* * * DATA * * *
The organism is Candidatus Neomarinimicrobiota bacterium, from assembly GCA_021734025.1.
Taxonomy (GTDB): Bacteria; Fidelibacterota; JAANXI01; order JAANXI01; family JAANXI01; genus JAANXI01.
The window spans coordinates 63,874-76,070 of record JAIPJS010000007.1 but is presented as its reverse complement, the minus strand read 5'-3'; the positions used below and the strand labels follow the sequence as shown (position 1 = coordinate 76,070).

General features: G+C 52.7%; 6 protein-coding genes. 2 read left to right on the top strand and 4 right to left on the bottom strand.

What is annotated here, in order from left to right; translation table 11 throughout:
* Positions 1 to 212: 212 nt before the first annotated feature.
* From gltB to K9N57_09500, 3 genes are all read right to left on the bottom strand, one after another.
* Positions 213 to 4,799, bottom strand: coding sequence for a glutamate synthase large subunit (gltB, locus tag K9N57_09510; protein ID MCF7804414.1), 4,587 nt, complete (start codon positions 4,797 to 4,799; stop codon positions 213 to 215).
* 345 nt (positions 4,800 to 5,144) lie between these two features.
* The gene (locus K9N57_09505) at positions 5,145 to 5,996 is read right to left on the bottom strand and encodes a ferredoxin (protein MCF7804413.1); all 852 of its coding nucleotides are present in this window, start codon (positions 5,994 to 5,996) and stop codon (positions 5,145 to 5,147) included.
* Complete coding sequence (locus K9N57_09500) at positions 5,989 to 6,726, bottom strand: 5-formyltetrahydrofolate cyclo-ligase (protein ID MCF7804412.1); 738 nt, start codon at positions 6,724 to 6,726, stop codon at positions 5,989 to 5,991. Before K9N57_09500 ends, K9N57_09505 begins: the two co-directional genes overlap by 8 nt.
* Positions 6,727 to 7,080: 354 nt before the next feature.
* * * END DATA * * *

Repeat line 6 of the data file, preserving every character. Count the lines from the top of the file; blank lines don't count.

* Positions 1 to 212: 212 nt before the first annotated feature.